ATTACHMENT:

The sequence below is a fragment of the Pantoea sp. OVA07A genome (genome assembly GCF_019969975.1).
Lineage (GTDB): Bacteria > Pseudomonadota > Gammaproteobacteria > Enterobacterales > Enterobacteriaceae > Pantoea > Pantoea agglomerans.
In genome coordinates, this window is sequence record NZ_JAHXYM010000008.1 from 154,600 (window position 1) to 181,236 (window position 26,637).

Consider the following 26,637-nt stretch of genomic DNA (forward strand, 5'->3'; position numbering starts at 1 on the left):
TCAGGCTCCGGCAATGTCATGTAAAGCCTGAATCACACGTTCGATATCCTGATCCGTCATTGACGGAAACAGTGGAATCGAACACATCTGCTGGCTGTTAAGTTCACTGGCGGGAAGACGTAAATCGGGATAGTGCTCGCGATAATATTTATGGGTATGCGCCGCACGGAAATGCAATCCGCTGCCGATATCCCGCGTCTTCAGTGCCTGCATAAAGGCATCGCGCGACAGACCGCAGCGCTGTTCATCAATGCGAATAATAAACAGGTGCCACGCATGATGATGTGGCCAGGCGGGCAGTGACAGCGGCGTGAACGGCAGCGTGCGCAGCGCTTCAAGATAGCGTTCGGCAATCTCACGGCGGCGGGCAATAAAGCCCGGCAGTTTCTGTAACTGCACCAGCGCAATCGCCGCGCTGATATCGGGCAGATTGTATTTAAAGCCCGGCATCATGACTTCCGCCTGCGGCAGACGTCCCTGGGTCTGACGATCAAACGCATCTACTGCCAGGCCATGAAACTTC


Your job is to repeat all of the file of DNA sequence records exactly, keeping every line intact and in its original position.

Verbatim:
The sequence below is a fragment of the Pantoea sp. OVA07A genome (genome assembly GCF_019969975.1).
Lineage (GTDB): Bacteria > Pseudomonadota > Gammaproteobacteria > Enterobacterales > Enterobacteriaceae > Pantoea > Pantoea agglomerans.
In genome coordinates, this window is sequence record NZ_JAHXYM010000008.1 from 154,600 (window position 1) to 181,236 (window position 26,637).

Consider the following 26,637-nt stretch of genomic DNA (forward strand, 5'->3'; position numbering starts at 1 on the left):
TCAGGCTCCGGCAATGTCATGTAAAGCCTGAATCACACGTTCGATATCCTGATCCGTCATTGACGGAAACAGTGGAATCGAACACATCTGCTGGCTGTTAAGTTCACTGGCGGGAAGACGTAAATCGGGATAGTGCTCGCGATAATATTTATGGGTATGCGCCGCACGGAAATGCAATCCGCTGCCGATATCCCGCGTCTTCAGTGCCTGCATAAAGGCATCGCGCGACAGACCGCAGCGCTGTTCATCAATGCGAATAATAAACAGGTGCCACGCATGATGATGTGGCCAGGCGGGCAGTGACAGCGGCGTGAACGGCAGCGTGCGCAGCGCTTCAAGATAGCGTTCGGCAATCTCACGGCGGCGGGCAATAAAGCCCGGCAGTTTCTGTAACTGCACCAGCGCAATCGCCGCGCTGATATCGGGCAGATTGTATTTAAAGCCCGGCATCATGACTTCCGCCTGCGGCAGACGTCCCTGGGTCTGACGATCAAACGCATCTACTGCCAGGCCATGAAACTTC